lpn as ADON? - page 5
Lpn as ADON? Just wondering how that works. Are they in charge when the DON is gone? That doesn't make sense because legally a lpn can't supervise Rns. Just wondering how a lpn can get by with... Read More
0Aug 7, '15 by katolineWow. I have been a nurse for 28 years. This argument has been going on this long at least. I am on here today after moving to Texas and checking the Nurse Practice Act myself about just these issues.
The LVN’s duty to patient safety when making assignments to others is to take into consideration the education, training, skill, competence and physical and emotional ability of the persons to whom the assignments are made. 11 12 If the LVN makes assignments to another LVN or UAP, he or she is responsible for reasonable and prudent decisions regarding those assignments. It is not appropriate and is beyond the scope of practice for a LVN to supervise the nursing practice of a RN. However, in certain settings, i.e.: nursing homes, LVNs may expand their scope of practice through experience, skill and continuing education to include supervising the practice of other LVNs, under the oversight of a RN or another appropriate clinical supervisor. The supervising LVN may have to directly observe and evaluate the nursing care provided depending on the LVN’s skills and competence, patient conditions and emergent situations. Timely and readily available communication between the supervising LVN and the clinical supervisor is essential to provide safe and effective nursing care. - from the Texas Nurse Practice Act.
Has nothing to do with 'the alphabet' or years of 'experience', it is the scope of practice. In certain circumstances and Lvn/Lpn can supervise and evaluate the care given by another Lvn/Lpn. Anyone with experience can give 'guidance' or 'words of wisdom' to another. An experienced nurse might suggest to a new MD or Advanced Practice Nurse that perhaps 'such and such'? It's all about approach, respect, and the common goal of best outcome for the patient. Often a CNA notices something about a patient because of their hands on care, that a nurse or even an MD might not.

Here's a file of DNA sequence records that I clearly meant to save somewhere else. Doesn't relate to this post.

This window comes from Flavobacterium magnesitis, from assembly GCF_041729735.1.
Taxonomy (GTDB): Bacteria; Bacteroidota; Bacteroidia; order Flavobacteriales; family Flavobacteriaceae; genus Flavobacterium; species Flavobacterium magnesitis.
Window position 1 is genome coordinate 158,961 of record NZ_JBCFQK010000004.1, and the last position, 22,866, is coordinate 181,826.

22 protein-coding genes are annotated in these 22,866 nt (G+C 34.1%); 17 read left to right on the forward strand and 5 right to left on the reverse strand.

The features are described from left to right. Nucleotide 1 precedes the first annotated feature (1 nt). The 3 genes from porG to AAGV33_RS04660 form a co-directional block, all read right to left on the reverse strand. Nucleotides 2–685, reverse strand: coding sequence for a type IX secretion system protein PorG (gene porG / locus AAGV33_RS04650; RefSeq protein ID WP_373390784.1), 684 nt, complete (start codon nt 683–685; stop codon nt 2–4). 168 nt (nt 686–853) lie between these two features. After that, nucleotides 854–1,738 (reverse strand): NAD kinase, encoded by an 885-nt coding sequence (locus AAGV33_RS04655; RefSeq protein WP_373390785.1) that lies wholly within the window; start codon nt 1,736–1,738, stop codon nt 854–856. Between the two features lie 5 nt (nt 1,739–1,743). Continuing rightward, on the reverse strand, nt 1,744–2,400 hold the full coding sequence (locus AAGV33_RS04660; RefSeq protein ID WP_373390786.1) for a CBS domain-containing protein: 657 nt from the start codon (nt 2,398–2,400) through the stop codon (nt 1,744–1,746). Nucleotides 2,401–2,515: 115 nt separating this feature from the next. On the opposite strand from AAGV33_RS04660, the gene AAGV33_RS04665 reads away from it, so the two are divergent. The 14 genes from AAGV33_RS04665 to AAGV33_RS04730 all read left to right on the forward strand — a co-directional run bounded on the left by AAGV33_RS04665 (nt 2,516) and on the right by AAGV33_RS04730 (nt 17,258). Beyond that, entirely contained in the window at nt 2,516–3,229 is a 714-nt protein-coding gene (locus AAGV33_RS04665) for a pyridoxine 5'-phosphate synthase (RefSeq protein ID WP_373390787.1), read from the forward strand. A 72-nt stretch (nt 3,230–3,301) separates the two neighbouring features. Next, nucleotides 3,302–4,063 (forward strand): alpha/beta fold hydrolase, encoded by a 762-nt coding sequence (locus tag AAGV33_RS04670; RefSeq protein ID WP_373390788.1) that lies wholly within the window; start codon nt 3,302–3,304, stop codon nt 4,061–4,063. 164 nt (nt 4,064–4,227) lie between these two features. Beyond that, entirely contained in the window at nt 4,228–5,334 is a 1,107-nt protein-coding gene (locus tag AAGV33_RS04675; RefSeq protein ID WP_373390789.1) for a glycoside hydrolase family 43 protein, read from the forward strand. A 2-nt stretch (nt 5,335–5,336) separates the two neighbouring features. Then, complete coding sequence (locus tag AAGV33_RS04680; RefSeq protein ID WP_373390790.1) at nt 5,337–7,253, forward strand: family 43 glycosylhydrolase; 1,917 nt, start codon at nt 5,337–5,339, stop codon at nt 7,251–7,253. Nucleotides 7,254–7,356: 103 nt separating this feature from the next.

With things going the way they have been in health care for a long time now, more and more practitioners with less 'formal' education will find themselves in charge. The Assistant Therapist as the department manager, with the Licensed Therapist doing the evaluation and writing the plan of care. The Lvn Unit Manager or ADON as department managers, an RN might be needed for a 'comprehensive' patient assessment and initial plan of nursing care. I guess what bothers me at times is more of a 'control' issue and not a team approach. One DON I knew once said 'we (nurses) tell doctors what to do'. That was just so wrong. But often case managers do go over charts and leave MDs notes on what to chart about, what tests need to be run or questions about where things are headed. It's all about reimbursement, what is covered and what is not and in the best interest of the patient to get where they need to go by going about it in the manner required by insurance and/or Medicare and Medicaid guidelines. Not saying I agree with it. I have found myself on the phone with insurance companies about certification actually crying because of some denial and asking 'what if this were your mother??' And the Doctors are left shaking their heads. katoline